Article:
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Reid on OL Ricky Henry's Toughness, Mentality

One offensive lineman who has been working his way up the Chiefs depth chart has been former Nebraska Cornhusker Ricky Henry

There's a reason you keep hearing the name Ricky Henry at Chiefs training camp.

Henry, a fourth-year offensive lineman who spent all of last season for the Chiefs on Injured Reserve, has demonstrated the kind of toughness and grit that coach Andy Reid likes seeing in his offensive linemen.

"He's a tough kid. I'm not telling you it's all pretty," Reid said. "He looks like Larry the Cable Guy and plays like Larry the Cable Guy. He's kind of a dirt bag-type guy. He gets in there and he's rough and tough and scrappy."


In two years at Nebraska, Henry started 28 games at right guard and earned first-team All-Big 12 honors as a senior.

Having first signed with the Chicago Bears as an undrafted free agent in 2011, Henry spent one year with both the Bears and then the New Orleans Saints (2012).

He was claimed by the Chiefs in August of 2013 after being released and was put on Injured Reserve less than two weeks later.

Henry re-signed with the Chiefs in January.

Even though he spent all of last season on IR, Henry was still around to learn the offensive scheme, something Reid believes he has improved upon.

"I think he's got better grasp of the offense," Reid said. "His pass protection has gotten better. Every offensive lineman is going to tell you they can get better. There's always work to be done."

Chiefs offensive coordinator Doug Pederson is impressed at how Henry came back from his arm injury last season and how he's put himself in a good position.

"It was unfortunate—the injury he had last year [and] being on the IR like he was," Pederson said. "He's overcome that and he's worked himself into a good position here.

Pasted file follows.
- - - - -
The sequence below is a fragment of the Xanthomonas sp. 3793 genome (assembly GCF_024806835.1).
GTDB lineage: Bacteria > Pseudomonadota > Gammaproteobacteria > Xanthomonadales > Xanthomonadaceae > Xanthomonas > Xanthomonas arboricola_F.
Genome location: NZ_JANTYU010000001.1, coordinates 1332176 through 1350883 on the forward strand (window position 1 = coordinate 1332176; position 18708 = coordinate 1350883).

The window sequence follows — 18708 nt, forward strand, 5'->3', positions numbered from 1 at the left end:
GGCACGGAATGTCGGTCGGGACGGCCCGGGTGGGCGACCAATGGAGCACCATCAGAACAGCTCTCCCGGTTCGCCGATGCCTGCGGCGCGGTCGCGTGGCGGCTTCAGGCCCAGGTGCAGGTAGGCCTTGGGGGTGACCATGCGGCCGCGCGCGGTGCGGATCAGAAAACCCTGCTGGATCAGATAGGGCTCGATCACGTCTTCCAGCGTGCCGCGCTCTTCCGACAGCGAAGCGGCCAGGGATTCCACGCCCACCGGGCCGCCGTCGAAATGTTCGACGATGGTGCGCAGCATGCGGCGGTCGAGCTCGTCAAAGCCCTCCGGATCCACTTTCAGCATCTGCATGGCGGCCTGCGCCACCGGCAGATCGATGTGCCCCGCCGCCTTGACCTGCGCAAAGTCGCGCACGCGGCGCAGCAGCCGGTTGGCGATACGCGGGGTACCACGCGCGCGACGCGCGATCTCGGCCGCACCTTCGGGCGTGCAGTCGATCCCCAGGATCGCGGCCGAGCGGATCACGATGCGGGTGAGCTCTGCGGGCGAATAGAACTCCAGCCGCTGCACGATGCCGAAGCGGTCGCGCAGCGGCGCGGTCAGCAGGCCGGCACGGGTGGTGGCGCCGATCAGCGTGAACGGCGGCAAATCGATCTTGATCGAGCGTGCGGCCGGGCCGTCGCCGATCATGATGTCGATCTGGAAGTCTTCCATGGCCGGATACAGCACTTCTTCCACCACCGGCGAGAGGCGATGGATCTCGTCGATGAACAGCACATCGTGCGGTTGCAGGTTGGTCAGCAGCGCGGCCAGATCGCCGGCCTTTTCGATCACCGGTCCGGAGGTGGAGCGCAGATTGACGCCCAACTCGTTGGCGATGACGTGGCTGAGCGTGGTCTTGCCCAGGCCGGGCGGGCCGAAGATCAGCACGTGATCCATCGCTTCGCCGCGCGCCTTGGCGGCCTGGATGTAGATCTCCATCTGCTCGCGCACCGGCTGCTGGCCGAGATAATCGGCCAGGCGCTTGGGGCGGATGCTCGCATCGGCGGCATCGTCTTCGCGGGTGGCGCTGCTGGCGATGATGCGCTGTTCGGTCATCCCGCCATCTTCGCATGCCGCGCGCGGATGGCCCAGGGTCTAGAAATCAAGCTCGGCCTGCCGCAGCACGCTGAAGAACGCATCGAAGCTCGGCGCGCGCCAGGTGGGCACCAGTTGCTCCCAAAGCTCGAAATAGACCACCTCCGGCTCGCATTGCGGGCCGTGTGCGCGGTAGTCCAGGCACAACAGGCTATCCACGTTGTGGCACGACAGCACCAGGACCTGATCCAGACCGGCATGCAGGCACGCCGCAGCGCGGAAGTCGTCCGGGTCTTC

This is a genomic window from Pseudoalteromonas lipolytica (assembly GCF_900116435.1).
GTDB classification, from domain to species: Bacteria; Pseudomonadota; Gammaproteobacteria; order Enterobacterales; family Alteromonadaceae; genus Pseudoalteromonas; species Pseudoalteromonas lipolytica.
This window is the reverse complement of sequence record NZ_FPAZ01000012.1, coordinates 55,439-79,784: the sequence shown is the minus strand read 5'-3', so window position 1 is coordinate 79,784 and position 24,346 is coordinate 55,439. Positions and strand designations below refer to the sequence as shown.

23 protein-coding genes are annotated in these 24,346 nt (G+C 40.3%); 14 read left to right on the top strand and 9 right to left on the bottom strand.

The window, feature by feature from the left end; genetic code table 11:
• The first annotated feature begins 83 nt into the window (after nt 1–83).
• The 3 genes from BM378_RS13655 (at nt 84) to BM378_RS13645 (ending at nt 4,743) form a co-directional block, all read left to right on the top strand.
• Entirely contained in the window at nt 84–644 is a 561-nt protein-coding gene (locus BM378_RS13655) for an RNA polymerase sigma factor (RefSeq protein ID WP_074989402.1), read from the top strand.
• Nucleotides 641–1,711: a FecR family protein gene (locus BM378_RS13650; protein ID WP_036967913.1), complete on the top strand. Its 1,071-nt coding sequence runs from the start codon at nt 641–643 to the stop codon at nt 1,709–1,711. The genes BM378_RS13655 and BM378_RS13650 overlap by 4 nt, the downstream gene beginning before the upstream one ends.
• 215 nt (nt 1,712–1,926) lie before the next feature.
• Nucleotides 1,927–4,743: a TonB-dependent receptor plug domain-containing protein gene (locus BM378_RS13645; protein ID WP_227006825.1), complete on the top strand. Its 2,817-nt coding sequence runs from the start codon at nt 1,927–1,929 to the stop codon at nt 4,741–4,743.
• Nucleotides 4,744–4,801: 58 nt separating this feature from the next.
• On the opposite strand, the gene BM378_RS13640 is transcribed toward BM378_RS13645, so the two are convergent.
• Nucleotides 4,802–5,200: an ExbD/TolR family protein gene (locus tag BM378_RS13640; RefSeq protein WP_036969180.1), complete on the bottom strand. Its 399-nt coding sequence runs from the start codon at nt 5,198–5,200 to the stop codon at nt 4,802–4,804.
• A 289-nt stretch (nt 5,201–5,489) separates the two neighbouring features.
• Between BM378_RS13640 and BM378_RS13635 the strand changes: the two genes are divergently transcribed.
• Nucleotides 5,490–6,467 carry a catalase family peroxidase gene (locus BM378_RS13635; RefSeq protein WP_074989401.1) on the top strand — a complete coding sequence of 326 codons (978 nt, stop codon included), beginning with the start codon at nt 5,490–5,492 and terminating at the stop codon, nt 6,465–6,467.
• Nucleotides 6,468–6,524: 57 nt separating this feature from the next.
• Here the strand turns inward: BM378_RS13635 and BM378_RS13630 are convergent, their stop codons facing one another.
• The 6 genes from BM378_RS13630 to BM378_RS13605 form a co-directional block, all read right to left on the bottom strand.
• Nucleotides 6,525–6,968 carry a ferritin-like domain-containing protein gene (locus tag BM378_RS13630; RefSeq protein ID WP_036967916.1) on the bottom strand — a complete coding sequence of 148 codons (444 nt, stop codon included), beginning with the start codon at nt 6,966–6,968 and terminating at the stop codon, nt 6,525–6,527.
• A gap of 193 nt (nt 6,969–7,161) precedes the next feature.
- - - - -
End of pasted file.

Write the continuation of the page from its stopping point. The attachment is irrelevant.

"All the guys that come in here, that's the one thing you'll see—their dedication, their heart, their willingness to compete. Limit the mental mistakes and those are the guys you can play with on Sunday."

Working at both right and left guard at camp, Henry admitted there are challenges to swapping sides, but said it just comes with time.

Best photos of the Chiefs offensive linemen from Training Camp.

"It's something I've had to work on a little bit, but every day you do it so you try to get used to it," Henry said. "It's something where you just got to flip everything in your head when you go to the other side."

Known for the nasty streak he plays with on the field, Henry said this particular offensive scheme suits him well and frequently puts him in situations he enjoys.

"The type of plays we run, they let guards get out in screens and in space," Henry explained. "It just lets you go out 1-on-1 with the little guy and truck him. So that's fun."

Pederson admitted that Henry has the attitude you want from an offensive lineman.

"He's got that killer instinct up front and that's what you want from your offensive line," Pederson said. "You want some of that dirty, mean, tough mentality. And he's got that."

When asked about his constant searching for someone to hit down the field, Henry made it simple.

"If you don't hear the whistle blow you got to keep moving," Henry said.

Henry's next opportunity to hit someone in a different-colored jersey will be Sunday against the Panthers.

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